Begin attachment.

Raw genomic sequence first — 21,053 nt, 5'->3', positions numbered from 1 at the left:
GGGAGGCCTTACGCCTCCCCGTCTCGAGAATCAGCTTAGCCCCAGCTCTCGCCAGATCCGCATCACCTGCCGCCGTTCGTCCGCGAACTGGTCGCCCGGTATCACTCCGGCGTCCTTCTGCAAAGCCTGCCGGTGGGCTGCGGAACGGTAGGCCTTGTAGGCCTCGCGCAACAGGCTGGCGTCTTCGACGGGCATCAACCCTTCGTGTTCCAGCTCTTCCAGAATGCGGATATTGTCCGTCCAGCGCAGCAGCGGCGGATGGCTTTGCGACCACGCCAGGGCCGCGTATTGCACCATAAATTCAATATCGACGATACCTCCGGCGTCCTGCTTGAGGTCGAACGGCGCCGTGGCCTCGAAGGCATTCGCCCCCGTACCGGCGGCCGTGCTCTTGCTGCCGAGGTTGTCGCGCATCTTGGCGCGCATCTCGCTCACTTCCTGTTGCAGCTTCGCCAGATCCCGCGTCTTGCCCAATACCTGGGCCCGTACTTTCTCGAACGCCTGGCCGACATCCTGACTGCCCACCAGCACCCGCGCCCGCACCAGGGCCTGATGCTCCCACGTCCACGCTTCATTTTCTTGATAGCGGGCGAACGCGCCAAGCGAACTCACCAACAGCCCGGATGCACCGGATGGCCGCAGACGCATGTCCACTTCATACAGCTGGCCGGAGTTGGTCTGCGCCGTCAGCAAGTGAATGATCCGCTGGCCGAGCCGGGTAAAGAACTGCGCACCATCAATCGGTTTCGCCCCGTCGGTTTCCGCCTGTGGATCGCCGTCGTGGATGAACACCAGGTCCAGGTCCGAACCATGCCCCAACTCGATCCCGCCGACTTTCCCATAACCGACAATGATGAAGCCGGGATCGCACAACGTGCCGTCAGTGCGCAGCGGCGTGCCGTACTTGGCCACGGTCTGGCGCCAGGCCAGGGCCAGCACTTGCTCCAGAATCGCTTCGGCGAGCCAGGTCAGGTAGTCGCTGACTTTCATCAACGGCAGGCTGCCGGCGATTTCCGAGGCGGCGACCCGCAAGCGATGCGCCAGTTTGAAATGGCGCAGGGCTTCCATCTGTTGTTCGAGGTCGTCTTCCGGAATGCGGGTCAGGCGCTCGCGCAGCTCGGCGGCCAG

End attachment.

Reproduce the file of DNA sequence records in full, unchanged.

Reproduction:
Raw genomic sequence first — 21,053 nt, 5'->3', positions numbered from 1 at the left:
GGGAGGCCTTACGCCTCCCCGTCTCGAGAATCAGCTTAGCCCCAGCTCTCGCCAGATCCGCATCACCTGCCGCCGTTCGTCCGCGAACTGGTCGCCCGGTATCACTCCGGCGTCCTTCTGCAAAGCCTGCCGGTGGGCTGCGGAACGGTAGGCCTTGTAGGCCTCGCGCAACAGGCTGGCGTCTTCGACGGGCATCAACCCTTCGTGTTCCAGCTCTTCCAGAATGCGGATATTGTCCGTCCAGCGCAGCAGCGGCGGATGGCTTTGCGACCACGCCAGGGCCGCGTATTGCACCATAAATTCAATATCGACGATACCTCCGGCGTCCTGCTTGAGGTCGAACGGCGCCGTGGCCTCGAAGGCATTCGCCCCCGTACCGGCGGCCGTGCTCTTGCTGCCGAGGTTGTCGCGCATCTTGGCGCGCATCTCGCTCACTTCCTGTTGCAGCTTCGCCAGATCCCGCGTCTTGCCCAATACCTGGGCCCGTACTTTCTCGAACGCCTGGCCGACATCCTGACTGCCCACCAGCACCCGCGCCCGCACCAGGGCCTGATGCTCCCACGTCCACGCTTCATTTTCTTGATAGCGGGCGAACGCGCCAAGCGAACTCACCAACAGCCCGGATGCACCGGATGGCCGCAGACGCATGTCCACTTCATACAGCTGGCCGGAGTTGGTCTGCGCCGTCAGCAAGTGAATGATCCGCTGGCCGAGCCGGGTAAAGAACTGCGCACCATCAATCGGTTTCGCCCCGTCGGTTTCCGCCTGTGGATCGCCGTCGTGGATGAACACCAGGTCCAGGTCCGAACCATGCCCCAACTCGATCCCGCCGACTTTCCCATAACCGACAATGATGAAGCCGGGATCGCACAACGTGCCGTCAGTGCGCAGCGGCGTGCCGTACTTGGCCACGGTCTGGCGCCAGGCCAGGGCCAGCACTTGCTCCAGAATCGCTTCGGCGAGCCAGGTCAGGTAGTCGCTGACTTTCATCAACGGCAGGCTGCCGGCGATTTCCGAGGCGGCGACCCGCAAGCGATGCGCCAGTTTGAAATGGCGCAGGGCTTCCATCTGTTGTTCGAGGTCGTCTTCCGGAATGCGGGTCAGGCGCTCGCGCAGCTCGGCGGCCAG